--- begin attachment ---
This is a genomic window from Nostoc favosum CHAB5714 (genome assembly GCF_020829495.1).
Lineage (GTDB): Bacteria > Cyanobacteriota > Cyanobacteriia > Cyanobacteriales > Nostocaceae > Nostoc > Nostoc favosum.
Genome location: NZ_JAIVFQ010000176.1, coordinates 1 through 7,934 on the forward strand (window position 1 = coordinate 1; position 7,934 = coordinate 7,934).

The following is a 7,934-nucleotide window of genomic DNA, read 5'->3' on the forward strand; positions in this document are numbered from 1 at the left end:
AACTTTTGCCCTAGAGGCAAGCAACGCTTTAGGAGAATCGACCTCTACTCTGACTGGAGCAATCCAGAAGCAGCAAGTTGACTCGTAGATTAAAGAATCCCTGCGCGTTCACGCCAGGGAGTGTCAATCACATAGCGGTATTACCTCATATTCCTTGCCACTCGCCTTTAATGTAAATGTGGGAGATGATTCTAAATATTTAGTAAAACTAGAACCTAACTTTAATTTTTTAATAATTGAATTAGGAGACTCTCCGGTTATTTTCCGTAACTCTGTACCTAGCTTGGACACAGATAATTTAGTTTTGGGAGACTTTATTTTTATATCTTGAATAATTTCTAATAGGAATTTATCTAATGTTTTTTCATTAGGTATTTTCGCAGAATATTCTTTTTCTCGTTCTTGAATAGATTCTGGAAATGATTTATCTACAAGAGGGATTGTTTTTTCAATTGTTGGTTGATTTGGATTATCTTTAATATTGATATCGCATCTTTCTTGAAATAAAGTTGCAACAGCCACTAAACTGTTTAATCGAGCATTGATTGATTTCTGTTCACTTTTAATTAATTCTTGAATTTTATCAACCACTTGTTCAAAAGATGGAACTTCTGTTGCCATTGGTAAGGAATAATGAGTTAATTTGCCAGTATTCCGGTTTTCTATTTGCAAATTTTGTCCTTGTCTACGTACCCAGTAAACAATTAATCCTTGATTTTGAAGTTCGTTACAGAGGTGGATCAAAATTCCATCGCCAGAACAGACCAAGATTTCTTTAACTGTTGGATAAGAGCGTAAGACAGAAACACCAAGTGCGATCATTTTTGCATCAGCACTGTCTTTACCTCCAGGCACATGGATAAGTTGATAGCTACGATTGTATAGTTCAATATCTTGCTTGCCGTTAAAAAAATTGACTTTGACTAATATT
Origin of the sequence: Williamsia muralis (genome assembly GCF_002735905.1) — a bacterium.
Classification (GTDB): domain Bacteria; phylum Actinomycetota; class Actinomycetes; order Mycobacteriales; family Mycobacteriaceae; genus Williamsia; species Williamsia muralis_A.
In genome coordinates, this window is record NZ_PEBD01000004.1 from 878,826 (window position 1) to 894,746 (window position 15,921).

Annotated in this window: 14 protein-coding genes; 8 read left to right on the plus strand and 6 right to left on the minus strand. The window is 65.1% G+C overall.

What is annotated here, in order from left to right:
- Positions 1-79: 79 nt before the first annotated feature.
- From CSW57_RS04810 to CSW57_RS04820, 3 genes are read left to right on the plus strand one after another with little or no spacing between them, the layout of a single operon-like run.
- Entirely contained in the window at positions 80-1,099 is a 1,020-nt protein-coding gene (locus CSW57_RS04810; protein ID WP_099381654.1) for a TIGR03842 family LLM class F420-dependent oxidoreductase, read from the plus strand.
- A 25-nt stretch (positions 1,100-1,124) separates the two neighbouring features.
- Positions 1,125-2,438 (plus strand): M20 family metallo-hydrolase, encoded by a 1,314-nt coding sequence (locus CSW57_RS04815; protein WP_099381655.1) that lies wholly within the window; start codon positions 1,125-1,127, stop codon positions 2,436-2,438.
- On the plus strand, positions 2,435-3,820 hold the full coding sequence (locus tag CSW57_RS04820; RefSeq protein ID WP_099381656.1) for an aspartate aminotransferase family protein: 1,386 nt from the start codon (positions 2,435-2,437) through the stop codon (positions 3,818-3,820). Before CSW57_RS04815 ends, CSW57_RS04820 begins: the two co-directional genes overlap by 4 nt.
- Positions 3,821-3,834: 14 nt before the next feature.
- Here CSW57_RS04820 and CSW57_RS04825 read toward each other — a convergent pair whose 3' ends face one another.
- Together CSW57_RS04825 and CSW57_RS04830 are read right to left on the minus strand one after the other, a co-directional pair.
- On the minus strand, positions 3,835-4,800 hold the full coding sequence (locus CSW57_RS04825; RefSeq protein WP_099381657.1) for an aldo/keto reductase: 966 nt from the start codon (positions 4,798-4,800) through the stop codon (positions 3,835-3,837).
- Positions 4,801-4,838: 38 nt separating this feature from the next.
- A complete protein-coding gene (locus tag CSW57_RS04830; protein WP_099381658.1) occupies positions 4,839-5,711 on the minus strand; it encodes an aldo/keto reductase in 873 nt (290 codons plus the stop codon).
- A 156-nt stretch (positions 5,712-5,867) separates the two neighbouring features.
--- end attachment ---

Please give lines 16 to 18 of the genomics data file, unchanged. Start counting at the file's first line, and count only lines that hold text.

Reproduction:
- On the plus strand, positions 2,435-3,820 hold the full coding sequence (locus tag CSW57_RS04820; RefSeq protein ID WP_099381656.1) for an aspartate aminotransferase family protein: 1,386 nt from the start codon (positions 2,435-2,437) through the stop codon (positions 3,818-3,820). Before CSW57_RS04815 ends, CSW57_RS04820 begins: the two co-directional genes overlap by 4 nt.
- Positions 3,821-3,834: 14 nt before the next feature.
- Here CSW57_RS04820 and CSW57_RS04825 read toward each other — a convergent pair whose 3' ends face one another.